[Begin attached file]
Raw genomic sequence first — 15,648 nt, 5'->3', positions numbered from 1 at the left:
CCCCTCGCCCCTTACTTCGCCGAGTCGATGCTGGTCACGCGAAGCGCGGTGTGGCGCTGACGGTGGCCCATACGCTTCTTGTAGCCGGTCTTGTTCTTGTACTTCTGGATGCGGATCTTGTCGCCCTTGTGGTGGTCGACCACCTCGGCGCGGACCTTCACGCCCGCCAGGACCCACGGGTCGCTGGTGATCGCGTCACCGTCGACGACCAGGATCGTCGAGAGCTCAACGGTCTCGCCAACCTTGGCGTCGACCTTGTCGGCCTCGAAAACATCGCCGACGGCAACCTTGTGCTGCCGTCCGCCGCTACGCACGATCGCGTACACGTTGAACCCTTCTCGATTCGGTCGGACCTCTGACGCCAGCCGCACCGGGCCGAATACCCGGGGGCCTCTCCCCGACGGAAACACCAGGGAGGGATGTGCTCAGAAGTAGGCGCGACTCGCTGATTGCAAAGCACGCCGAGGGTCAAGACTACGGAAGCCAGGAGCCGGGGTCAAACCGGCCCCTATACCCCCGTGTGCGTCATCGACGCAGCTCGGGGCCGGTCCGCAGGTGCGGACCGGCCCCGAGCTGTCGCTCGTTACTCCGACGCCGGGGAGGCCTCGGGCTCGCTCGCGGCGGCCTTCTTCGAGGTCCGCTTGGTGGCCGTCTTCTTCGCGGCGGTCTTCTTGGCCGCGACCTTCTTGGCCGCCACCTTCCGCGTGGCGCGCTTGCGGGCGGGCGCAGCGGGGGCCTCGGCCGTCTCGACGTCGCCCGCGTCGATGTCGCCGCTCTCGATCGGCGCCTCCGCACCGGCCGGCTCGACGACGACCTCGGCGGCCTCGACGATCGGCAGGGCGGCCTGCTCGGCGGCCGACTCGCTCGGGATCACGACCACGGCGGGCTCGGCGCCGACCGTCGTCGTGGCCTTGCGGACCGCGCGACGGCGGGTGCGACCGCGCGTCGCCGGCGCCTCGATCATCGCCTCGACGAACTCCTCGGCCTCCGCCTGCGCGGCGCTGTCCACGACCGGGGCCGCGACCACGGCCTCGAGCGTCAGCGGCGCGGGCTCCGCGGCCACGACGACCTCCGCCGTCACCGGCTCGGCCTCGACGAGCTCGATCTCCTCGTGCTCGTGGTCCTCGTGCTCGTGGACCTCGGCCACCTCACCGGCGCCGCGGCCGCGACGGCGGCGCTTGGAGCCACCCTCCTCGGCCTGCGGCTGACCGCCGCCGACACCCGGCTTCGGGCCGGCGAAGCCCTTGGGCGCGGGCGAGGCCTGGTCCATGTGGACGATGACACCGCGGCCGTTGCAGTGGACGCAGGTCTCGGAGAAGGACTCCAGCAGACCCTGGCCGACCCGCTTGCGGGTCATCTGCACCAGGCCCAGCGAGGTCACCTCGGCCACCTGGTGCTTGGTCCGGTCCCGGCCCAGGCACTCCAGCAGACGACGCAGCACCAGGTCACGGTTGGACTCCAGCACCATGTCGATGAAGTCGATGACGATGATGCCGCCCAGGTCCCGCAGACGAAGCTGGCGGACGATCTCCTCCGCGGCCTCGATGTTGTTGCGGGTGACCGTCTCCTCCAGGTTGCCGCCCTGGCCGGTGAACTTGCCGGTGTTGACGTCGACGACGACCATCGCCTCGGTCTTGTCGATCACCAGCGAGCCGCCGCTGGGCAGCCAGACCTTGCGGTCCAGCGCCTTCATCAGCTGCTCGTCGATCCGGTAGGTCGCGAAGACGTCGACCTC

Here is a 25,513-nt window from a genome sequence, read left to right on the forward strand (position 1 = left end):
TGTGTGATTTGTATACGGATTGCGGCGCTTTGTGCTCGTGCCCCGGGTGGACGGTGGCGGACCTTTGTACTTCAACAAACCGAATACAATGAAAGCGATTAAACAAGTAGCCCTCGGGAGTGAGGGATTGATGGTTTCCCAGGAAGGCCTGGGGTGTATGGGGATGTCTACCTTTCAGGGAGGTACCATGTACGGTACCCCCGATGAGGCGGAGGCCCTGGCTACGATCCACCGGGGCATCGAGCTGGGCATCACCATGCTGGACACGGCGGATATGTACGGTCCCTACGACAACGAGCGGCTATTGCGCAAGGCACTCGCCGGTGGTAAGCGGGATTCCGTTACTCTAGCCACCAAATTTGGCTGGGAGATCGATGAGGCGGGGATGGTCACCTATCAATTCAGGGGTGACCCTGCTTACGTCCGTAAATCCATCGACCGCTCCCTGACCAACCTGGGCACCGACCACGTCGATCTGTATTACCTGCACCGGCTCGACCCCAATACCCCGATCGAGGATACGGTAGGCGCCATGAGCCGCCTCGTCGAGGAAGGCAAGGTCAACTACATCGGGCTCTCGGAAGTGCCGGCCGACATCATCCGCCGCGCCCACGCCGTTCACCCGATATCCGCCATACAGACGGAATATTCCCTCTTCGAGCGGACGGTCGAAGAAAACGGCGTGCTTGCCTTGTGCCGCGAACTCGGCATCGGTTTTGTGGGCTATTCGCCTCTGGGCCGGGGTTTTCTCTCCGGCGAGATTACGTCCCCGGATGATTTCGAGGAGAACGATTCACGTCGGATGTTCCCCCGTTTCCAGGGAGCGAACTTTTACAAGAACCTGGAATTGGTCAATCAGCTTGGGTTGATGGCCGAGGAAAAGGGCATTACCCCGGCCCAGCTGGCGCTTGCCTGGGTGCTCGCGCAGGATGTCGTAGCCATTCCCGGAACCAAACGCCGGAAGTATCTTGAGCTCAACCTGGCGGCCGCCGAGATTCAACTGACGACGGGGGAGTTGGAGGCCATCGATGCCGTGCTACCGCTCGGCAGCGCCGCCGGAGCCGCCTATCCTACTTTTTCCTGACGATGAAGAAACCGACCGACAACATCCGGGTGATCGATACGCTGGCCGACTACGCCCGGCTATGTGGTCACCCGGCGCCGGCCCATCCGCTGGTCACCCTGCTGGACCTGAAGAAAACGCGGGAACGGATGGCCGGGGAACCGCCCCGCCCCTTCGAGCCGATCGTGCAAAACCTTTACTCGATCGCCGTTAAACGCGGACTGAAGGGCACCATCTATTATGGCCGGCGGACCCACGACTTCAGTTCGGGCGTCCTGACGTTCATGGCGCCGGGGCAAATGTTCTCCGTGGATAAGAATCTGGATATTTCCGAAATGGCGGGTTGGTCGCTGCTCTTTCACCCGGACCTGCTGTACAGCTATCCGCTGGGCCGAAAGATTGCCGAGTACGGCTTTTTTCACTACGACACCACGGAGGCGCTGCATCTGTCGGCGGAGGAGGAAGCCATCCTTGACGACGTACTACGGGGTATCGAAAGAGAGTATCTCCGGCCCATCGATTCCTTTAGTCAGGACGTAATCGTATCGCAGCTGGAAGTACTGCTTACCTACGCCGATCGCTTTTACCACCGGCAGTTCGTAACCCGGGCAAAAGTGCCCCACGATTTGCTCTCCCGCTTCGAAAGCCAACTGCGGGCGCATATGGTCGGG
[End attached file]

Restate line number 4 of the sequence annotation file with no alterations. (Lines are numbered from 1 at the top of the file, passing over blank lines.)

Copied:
TGTGTGATTTGTATACGGATTGCGGCGCTTTGTGCTCGTGCCCCGGGTGGACGGTGGCGGACCTTTGTACTTCAACAAACCGAATACAATGAAAGCGATTAAACAAGTAGCCCTCGGGAGTGAGGGATTGATGGTTTCCCAGGAAGGCCTGGGGTGTATGGGGATGTCTACCTTTCAGGGAGGTACCATGTACGGTACCCCCGATGAGGCGGAGGCCCTGGCTACGATCCACCGGGGCATCGAGCTGGGCATCACCATGCTGGACACGGCGGATATGTACGGTCCCTACGACAACGAGCGGCTATTGCGCAAGGCACTCGCCGGTGGTAAGCGGGATTCCGTTACTCTAGCCACCAAATTTGGCTGGGAGATCGATGAGGCGGGGATGGTCACCTATCAATTCAGGGGTGACCCTGCTTACGTCCGTAAATCCATCGACCGCTCCCTGACCAACCTGGGCACCGACCACGTCGATCTGTATTACCTGCACCGGCTCGACCCCAATACCCCGATCGAGGATACGGTAGGCGCCATGAGCCGCCTCGTCGAGGAAGGCAAGGTCAACTACATCGGGCTCTCGGAAGTGCCGGCCGACATCATCCGCCGCGCCCACGCCGTTCACCCGATATCCGCCATACAGACGGAATATTCCCTCTTCGAGCGGACGGTCGAAGAAAACGGCGTGCTTGCCTTGTGCCGCGAACTCGGCATCGGTTTTGTGGGCTATTCGCCTCTGGGCCGGGGTTTTCTCTCCGGCGAGATTACGTCCCCGGATGATTTCGAGGAGAACGATTCACGTCGGATGTTCCCCCGTTTCCAGGGAGCGAACTTTTACAAGAACCTGGAATTGGTCAATCAGCTTGGGTTGATGGCCGAGGAAAAGGGCATTACCCCGGCCCAGCTGGCGCTTGCCTGGGTGCTCGCGCAGGATGTCGTAGCCATTCCCGGAACCAAACGCCGGAAGTATCTTGAGCTCAACCTGGCGGCCGCCGAGATTCAACTGACGACGGGGGAGTTGGAGGCCATCGATGCCGTGCTACCGCTCGGCAGCGCCGCCGGAGCCGCCTATCCTACTTTTTCCTGACGATGAAGAAACCGACCGACAACATCCGGGTGATCGATACGCTGGCCGACTACGCCCGGCTATGTGGTCACCCGGCGCCGGCCCATCCGCTGGTCACCCTGCTGGACCTGAAGAAAACGCGGGAACGGATGGCCGGGGAACCGCCCCGCCCCTTCGAGCCGATCGTGCAAAACCTTTACTCGATCGCCGTTAAACGCGGACTGAAGGGCACCATCTATTATGGCCGGCGGACCCACGACTTCAGTTCGGGCGTCCTGACGTTCATGGCGCCGGGGCAAATGTTCTCCGTGGATAAGAATCTGGATATTTCCGAAATGGCGGGTTGGTCGCTGCTCTTTCACCCGGACCTGCTGTACAGCTATCCGCTGGGCCGAAAGATTGCCGAGTACGGCTTTTTTCACTACGACACCACGGAGGCGCTGCATCTGTCGGCGGAGGAGGAAGCCATCCTTGACGACGTACTACGGGGTATCGAAAGAGAGTATCTCCGGCCCATCGATTCCTTTAGTCAGGACGTAATCGTATCGCAGCTGGAAGTACTGCTTACCTACGCCGATCGCTTTTACCACCGGCAGTTCGTAACCCGGGCAAAAGTGCCCCACGATTTGCTCTCCCGCTTCGAAAGCCAACTGCGGGCGCATATGGTCGGG